The coalition has sent an open letter to the people of Marbella explaining the purpose of the protest and calling for their support. The letter speaks of the council ruining the local economy and accuses it of decadence and damaging the prestige of the resort. It accuses the administration of “incompetence and immorality.” Sources close to Mayor Marisol Yagüe have responded by dismissing the coalition as being a creation of the opposition Partido Popular.
PAYBACK TIME FOR MUÑOZ
Meanwhile, the former GIL party mayor of Marbella, Julián Muñoz, and two other ex-managers of the municipal company Jardines 2000 have been ordered by the State audit tribunal to pay back more than 3.5 million euros.
Financial irregularities were discovered in the management of the company during the period 1994 and 1999. The case was first brought to light by the opposition Partido Popular, which said Muñoz and the others were responsible for a drain on municipal funds of 2.7 million euros. That is the amount that now has to be repaid, plus interest set by the tribunal.
Muñoz and the two others have 15 days in which to appeal against the ruling. The tribunal’s 57-page report finds the trio guilty of “serious negligence” in the management of Jardines 2000 and cites instances of more than 900,000 euros being paid out to unknown people or companies as well as 360,000 euros paid for non-existent works.
Madrid finally funds Nerja water plant
By Dave Jamieson
NERJA IS TO GET ITS WATER TREATMENT PLANT AT LAST. THE TOWN’S MAYOR, JOSÉ ALBERTO ARMIJO, HAS BEEN EXPRESSING HIS SATISFACTION ABOUT A RECENT DECISION BY THE COUNCIL OF MINISTERS IN MADRID TO GO AHEAD WITH A 100 MILLION EURO PROJECT TO BENEFIT SEVERAL MUNICIPALITIES ALONG THE COAST, DESCRIBING IT AS SOLVING ONE OF THE MOST IMPORTANT PROBLEMS ON THE COSTA DEL SOL.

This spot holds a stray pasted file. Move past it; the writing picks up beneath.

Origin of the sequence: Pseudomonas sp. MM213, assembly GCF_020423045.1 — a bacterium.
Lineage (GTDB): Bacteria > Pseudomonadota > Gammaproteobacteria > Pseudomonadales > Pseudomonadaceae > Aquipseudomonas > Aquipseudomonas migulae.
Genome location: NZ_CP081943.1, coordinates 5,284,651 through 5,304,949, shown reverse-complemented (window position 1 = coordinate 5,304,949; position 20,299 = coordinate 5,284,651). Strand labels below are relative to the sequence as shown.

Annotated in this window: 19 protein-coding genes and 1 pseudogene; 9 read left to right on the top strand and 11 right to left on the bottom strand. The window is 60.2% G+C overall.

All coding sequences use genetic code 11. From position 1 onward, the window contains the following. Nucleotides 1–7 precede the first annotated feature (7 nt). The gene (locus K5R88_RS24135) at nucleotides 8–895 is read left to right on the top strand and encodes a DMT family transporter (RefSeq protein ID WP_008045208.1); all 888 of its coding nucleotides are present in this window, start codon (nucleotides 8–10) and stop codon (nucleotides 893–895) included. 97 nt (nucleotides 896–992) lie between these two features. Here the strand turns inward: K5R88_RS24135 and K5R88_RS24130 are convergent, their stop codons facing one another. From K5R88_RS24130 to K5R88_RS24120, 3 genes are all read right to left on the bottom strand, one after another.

The Association of Businesses in the town said it would enhance Nerja’s tourist image. The long-awaited plant will be sited in the area known as Aguahierro, close to the Fuente del Badén urbanisation on the town’s eastern outskirts. The Ministry of the Environment will foot the bill for the improvements, and while the budget for the Nerja plant is not known, Mayor Armijo said a previous estimate of 36 million euros had been made by the Ministry’s technicians. The final cost will include all the necessary infrastructure.
THE NEVER-ENDING SAGA
The on-off saga of Nerja’s water purification plant began in early 2002 when the Town Hall purchased a 28,000 square metre site at Fuente del Badén for its construction. By mid-2003, however, it was announced that the design would have to be revised as the proposed plant would not be adequate for Nerja’s rising population, while in spring 2004, concerned residents persuaded Mayor Armijo to ask for the plant to be covered in order to avoid bad smells, a demand then rejected by the water authority. Financial wrangles and accusations of delays continued between the Town Hall and the Junta, while Greenpeace criticised Nerja for failing to have the facility operating.
In December 2004, the water authority dropped a bombshell by announcing that a better site had to be found for the plant which would cause a ten year delay, described then by Mayor Armijo as “unacceptable”.
Then last December, it was announced the original site was suitable after all for a compact, covered plant, and with last week’s decision, it appears that the years of waiting may finally be over.